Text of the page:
MotorCities National Heritage Area

By Robert Tate, Automotive Historian/Researcher
Images Courtesy of the National Automotive History Collection
Published 9.29.2014

In automotive history, 1949 is known as a year of big change. This story is about how it all began. With just a simple idea sketched out on a piece of paper, the developments that followed from factory to finish attribute to Ford Motor Company’s successful year. The men and women who helped with design and build these remarkable automobiles made automotive history. 


It has been said throughout automotive history that the production and design of the 1949 Ford helped saved Ford Motor Company. The 1949 Ford model was a totally different designed vehicle. It featured new styling features that many Americans thoroughly enjoyed and is still very popular today. Mercury and Lincoln also offered consumers new, attractive body styles as well in that year. However, it was the popularity of the 1949 Ford models that began to sell extremely well within the automotive industry.


The most popular Ford model of that year was the custom Tudor sedan which was a nicely styled family car priced at $ 1,590 dollars. For this vehicle, Ford adopted the squared off, slab-side concept design which attracted the attention of many consumers on announcement day. 

Ford Motor Company wanted to produce a car that would set new highs in styling and performance. In the beginning, a group of engineers and stylists got together and drew a map of their ideas, a car designed from the inside out. Designers looked into the future and drafted unique shapes on paper. Some of the talented individuals directly involved with the 1949 Ford project were as follows:  Mr. Ernest R. Breech, Mr. George Walker, Mr. Joe Oros, Mr. Elwood Engel, Mr. Dick Caleal, and  Mr. Bob Gregorie among many others.


During the developmental stages of the 1949 Ford models, men and women were involved with interior designing, working with thousands of upholstered fabric pattern samples to bring new ideas to life. Engineers and designers also evaluated many scale models of miniature cars in all different colors in order to make the right choice for these special production models. Finally, after many months and thousands of ideas were considered, full-size clay models were produced for the top executives including the Ford family members to vote on. They would decide on every individual feature until the selective model would become chosen for manufacturing and production.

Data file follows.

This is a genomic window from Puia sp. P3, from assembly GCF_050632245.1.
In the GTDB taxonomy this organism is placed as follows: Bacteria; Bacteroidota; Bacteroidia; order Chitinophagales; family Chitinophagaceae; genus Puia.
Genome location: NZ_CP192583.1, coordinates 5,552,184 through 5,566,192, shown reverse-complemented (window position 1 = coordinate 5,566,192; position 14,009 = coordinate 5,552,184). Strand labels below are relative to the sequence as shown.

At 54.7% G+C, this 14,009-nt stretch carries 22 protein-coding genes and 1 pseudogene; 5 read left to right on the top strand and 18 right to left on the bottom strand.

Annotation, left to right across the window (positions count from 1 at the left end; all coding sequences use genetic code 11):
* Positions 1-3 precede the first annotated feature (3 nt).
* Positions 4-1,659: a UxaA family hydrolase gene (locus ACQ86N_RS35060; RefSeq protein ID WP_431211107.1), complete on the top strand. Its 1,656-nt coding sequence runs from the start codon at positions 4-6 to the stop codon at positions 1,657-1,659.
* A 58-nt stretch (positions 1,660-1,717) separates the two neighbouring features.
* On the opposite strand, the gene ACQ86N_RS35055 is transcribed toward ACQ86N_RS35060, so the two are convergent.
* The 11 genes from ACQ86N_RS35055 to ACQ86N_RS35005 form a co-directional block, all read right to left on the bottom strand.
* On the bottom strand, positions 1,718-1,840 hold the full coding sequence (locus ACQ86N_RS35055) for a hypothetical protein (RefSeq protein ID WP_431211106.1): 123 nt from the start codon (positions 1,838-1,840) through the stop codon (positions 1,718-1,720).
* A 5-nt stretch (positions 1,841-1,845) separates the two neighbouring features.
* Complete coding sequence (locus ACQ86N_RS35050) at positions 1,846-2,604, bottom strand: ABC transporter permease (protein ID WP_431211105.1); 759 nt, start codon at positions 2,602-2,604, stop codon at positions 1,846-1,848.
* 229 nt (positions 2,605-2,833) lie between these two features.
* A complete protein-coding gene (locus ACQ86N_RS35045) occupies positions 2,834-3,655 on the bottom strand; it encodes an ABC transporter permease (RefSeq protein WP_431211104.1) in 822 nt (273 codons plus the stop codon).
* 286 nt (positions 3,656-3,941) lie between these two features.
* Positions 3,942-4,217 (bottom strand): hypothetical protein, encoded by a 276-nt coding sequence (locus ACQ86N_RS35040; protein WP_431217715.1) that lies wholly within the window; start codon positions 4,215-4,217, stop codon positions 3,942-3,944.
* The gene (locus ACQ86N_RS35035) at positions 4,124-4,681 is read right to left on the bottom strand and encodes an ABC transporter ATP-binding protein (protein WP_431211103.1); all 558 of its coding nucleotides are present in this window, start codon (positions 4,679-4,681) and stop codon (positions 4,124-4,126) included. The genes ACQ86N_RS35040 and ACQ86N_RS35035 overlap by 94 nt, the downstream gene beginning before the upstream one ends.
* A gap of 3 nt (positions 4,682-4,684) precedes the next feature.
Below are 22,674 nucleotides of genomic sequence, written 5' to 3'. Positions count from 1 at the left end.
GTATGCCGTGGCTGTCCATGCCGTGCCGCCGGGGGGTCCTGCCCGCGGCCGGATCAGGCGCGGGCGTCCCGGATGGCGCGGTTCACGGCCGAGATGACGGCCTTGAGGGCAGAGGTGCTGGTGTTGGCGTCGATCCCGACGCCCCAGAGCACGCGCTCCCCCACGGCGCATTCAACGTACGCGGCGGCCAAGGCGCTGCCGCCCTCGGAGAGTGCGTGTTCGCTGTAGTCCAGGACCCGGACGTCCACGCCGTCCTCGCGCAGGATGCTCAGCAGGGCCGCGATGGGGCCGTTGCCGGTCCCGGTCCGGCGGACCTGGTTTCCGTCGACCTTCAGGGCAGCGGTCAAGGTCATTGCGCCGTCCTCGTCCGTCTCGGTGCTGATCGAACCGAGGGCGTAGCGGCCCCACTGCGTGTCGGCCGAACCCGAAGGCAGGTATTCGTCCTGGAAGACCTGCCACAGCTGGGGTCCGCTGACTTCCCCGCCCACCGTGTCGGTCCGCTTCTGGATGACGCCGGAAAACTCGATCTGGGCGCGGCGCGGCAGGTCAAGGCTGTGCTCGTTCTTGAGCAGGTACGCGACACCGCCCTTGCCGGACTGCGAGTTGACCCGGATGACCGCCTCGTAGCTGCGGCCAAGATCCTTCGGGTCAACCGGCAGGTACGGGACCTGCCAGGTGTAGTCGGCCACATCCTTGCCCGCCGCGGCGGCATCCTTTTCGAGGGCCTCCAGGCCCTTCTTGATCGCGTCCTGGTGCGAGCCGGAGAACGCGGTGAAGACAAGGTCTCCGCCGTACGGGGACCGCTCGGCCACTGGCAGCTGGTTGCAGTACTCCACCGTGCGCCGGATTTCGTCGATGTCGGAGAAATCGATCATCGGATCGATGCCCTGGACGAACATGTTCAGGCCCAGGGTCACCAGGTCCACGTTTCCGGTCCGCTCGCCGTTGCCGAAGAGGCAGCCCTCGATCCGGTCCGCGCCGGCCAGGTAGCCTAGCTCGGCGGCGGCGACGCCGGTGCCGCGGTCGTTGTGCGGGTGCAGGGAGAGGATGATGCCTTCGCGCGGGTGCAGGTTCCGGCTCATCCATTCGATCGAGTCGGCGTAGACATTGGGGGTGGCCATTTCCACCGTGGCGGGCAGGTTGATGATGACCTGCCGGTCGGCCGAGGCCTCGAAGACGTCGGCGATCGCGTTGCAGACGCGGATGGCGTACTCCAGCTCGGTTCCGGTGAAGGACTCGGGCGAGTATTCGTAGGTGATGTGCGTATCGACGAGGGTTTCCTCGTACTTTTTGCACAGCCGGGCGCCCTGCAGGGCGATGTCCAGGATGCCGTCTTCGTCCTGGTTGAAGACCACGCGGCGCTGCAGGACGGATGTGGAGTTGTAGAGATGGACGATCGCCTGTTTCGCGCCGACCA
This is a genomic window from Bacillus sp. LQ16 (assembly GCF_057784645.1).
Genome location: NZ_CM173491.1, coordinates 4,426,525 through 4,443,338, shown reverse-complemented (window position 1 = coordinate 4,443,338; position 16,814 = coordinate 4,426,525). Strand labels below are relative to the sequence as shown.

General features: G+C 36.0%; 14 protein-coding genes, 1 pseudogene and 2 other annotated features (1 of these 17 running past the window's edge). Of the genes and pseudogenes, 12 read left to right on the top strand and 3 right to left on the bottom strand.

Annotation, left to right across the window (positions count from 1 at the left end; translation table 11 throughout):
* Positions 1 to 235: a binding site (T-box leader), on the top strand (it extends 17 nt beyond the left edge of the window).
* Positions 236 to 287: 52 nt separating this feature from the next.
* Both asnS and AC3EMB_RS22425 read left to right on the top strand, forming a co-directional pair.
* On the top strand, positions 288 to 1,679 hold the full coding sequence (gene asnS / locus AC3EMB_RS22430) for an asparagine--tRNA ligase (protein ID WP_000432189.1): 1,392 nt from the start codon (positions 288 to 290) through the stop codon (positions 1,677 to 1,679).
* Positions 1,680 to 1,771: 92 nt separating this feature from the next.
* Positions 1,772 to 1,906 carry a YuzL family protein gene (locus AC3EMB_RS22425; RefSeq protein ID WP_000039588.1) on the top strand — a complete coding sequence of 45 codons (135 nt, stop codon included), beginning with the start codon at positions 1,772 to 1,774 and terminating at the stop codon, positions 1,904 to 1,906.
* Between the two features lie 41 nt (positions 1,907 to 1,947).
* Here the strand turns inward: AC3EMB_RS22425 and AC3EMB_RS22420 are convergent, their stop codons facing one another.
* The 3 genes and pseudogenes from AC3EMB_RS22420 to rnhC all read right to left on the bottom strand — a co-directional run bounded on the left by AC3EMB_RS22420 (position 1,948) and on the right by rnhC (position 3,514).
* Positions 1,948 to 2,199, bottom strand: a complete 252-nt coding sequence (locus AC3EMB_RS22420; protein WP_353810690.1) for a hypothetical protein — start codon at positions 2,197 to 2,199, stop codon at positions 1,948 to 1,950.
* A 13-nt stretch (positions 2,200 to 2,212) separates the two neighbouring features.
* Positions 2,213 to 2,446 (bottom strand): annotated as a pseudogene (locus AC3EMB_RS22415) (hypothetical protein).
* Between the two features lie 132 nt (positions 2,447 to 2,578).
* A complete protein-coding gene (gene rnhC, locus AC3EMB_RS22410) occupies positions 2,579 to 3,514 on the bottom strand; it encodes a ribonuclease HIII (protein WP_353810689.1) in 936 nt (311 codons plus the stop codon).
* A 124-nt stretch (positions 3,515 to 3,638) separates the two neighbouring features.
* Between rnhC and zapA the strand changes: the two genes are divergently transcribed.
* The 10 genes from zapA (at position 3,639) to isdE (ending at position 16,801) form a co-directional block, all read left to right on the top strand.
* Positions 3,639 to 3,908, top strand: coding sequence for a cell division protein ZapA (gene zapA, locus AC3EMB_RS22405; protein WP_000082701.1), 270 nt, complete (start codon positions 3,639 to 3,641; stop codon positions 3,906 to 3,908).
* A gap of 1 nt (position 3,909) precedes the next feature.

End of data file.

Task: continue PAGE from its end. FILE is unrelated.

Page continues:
Later, hundreds of draftsmen would design the direction for the production workers to follow. The tool design department would then begin to create the special tools that would be needed to produce Ford's great looking automobiles of 1949. It took weeks to smooth out and finish the tooling in order for the workers to start manufacturing the 1949 Ford models. Raw materials like iron ore were brought in from Minnesota in company boats to start producing Ford models along with other materials.


Along every step of the way in production, quality control was on the job! Only products that were approved could move onto the next phase of production.  When the last part was installed on the very first vehicle, the inspector assessed it. Then, the dramatic moment occurred when the test driver stepped in, turned the motor on, and the wheels rolled for the first time. They knew then that the model was ready for the consumer market.


The 1949 Ford models were featured at the Waldorf Astoria Hotel with an estimated crowd of about 55,000 people. These visitors came to see the spectacular displays featuring the 1949 Ford models. Ford had taken giant strides. Never had any new car been received with such whole-hearted enthusiasm from the buying public.  News Week magazine said “The new car was certainly, as advertised, Ford's most radical face-lifting since the Model A. It was definitely modern and definitely slinky”.  In conclusion, the 1949 Ford models made history by saving Ford Motor Company. This great looking automobile will forever be a part of our automotive history.   

A special thanks to Robert Tate, Automotive Historian and Researcher, for donating the story to the MotorCities Story of the Week program. Photographs are courtesy of the National Automotive History Collection. (Bibliography: Lamm Michael & Holls, Dave. “A Century of Automotive Style 100 Years of American Car Design.” 1996. Dammann, George H. “Illustrated History of Ford.” 1971. “The Ford Dealer Graphic Forty-Niner Makes Ford History.” Published by the Ford Motor Company For Ford Dealers 1949.)

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